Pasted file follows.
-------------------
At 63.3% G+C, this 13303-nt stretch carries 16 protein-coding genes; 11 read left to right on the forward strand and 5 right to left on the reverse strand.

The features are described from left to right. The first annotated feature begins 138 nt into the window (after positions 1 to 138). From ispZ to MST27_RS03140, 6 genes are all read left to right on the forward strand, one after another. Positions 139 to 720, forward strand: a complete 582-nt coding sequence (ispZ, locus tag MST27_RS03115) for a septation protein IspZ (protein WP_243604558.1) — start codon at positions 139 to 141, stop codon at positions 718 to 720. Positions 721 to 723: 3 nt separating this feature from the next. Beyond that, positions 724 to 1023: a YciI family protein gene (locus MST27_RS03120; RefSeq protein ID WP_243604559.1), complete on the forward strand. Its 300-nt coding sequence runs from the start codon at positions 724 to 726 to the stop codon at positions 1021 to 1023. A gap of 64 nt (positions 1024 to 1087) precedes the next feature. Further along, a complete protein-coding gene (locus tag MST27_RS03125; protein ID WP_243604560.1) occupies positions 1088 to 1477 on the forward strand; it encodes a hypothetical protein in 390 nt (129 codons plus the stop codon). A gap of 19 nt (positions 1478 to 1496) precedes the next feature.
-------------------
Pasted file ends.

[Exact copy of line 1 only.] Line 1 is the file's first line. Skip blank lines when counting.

At 63.3% G+C, this 13303-nt stretch carries 16 protein-coding genes; 11 read left to right on the forward strand and 5 right to left on the reverse strand.